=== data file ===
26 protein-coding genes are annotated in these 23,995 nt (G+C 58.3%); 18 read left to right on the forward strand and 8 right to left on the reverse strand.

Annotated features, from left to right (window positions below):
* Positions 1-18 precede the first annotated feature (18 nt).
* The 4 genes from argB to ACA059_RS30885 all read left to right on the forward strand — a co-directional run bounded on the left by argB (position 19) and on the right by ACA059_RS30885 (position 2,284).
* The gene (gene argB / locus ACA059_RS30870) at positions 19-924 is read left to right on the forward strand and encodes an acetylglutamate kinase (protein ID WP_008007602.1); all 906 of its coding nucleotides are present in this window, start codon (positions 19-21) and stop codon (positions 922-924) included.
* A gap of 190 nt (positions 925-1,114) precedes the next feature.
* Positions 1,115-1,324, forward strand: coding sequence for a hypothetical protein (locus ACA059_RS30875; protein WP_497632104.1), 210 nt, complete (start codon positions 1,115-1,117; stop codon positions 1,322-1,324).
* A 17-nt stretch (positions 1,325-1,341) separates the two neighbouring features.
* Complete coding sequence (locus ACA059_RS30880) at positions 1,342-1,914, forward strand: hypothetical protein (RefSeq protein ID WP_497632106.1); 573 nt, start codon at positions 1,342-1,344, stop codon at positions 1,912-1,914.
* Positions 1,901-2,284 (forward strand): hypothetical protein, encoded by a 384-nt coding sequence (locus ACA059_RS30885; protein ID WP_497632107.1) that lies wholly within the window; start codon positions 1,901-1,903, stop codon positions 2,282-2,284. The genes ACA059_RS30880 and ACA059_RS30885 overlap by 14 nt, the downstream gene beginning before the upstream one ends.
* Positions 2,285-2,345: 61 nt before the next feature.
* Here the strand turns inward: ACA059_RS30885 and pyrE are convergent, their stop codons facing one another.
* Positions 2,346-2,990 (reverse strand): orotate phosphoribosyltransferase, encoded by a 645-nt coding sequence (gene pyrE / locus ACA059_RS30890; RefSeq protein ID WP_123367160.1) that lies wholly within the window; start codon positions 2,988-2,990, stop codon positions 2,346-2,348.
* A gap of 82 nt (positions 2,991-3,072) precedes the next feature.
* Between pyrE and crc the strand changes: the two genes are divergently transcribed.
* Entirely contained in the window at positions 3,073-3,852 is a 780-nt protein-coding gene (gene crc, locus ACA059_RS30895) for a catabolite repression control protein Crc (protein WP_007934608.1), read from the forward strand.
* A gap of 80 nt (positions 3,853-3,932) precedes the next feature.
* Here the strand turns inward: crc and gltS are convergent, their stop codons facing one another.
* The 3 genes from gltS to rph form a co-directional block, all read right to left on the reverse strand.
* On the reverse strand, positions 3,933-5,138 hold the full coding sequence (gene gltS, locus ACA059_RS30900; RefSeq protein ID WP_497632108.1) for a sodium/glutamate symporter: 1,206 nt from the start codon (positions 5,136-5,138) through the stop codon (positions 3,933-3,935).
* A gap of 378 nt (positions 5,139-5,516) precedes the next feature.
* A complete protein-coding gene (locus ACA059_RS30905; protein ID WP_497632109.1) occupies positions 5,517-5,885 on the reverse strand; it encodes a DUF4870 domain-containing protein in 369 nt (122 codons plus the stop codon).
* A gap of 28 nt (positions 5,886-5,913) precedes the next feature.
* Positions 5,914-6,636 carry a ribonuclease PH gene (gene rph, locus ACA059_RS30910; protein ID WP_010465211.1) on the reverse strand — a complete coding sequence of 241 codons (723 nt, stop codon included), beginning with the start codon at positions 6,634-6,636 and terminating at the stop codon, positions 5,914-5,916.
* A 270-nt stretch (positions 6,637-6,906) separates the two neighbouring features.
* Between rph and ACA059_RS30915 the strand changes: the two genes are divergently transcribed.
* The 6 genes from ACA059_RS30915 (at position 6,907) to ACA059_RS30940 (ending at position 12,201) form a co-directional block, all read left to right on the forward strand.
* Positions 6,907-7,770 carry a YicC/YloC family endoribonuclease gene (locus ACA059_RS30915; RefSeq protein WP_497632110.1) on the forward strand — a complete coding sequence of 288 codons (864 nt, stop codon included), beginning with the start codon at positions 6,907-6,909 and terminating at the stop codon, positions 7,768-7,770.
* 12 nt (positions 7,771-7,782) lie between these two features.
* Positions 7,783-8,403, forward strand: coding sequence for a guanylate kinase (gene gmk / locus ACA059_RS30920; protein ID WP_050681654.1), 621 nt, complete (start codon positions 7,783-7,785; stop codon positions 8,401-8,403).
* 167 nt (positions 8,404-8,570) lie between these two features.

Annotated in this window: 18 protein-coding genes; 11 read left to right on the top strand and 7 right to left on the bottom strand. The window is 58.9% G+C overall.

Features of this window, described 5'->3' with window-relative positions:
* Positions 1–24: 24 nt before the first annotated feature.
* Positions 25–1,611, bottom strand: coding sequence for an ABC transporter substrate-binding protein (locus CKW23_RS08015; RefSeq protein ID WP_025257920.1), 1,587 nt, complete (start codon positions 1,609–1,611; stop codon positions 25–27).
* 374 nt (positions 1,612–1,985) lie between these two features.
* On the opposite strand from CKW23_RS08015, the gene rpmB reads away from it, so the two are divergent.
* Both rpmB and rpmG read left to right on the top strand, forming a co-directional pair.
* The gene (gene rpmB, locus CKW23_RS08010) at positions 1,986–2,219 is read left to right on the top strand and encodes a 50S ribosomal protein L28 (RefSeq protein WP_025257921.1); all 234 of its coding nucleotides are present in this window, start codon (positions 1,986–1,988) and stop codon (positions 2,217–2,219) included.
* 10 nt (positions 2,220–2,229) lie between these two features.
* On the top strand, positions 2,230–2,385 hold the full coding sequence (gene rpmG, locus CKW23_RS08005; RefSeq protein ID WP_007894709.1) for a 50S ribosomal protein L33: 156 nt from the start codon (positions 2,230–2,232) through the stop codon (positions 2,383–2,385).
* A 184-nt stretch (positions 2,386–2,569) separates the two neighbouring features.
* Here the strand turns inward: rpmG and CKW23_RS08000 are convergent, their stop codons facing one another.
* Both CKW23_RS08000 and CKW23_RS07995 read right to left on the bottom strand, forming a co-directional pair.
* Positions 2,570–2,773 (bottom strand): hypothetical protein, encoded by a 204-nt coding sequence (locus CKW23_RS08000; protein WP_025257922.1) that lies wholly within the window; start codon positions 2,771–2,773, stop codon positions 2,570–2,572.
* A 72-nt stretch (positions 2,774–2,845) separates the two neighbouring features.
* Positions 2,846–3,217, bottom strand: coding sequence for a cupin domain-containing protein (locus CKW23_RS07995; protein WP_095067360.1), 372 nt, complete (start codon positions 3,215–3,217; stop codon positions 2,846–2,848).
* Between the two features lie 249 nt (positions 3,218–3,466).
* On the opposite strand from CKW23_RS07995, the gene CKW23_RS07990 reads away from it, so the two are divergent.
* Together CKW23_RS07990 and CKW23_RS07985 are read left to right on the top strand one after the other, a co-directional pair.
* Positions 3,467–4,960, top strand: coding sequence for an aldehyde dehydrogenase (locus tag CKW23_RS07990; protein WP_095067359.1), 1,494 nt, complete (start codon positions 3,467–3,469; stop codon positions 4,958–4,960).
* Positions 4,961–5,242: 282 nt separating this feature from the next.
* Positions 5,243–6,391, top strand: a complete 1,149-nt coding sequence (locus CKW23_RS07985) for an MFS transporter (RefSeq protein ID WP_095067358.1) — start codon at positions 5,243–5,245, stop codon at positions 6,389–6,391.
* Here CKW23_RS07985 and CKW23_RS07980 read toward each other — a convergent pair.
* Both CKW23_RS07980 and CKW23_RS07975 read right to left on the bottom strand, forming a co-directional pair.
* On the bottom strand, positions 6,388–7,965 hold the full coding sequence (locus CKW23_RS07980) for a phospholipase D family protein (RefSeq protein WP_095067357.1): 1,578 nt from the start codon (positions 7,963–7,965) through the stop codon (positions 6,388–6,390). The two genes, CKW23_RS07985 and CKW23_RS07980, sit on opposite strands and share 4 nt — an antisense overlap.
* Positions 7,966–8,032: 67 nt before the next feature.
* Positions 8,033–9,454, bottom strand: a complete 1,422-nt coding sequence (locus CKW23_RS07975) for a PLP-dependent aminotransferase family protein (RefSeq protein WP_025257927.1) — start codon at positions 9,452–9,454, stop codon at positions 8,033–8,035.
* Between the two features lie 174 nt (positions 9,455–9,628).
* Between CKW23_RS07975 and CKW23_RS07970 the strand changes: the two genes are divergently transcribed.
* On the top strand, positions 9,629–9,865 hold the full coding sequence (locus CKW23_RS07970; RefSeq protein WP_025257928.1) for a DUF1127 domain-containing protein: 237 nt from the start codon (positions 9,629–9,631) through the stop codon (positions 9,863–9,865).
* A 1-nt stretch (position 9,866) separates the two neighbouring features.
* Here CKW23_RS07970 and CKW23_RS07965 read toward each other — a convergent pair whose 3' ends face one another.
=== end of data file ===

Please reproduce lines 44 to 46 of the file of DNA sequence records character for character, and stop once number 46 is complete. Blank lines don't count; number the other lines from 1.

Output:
* Both CKW23_RS08000 and CKW23_RS07995 read right to left on the bottom strand, forming a co-directional pair.
* Positions 2,570–2,773 (bottom strand): hypothetical protein, encoded by a 204-nt coding sequence (locus CKW23_RS08000; protein WP_025257922.1) that lies wholly within the window; start codon positions 2,771–2,773, stop codon positions 2,570–2,572.
* A 72-nt stretch (positions 2,774–2,845) separates the two neighbouring features.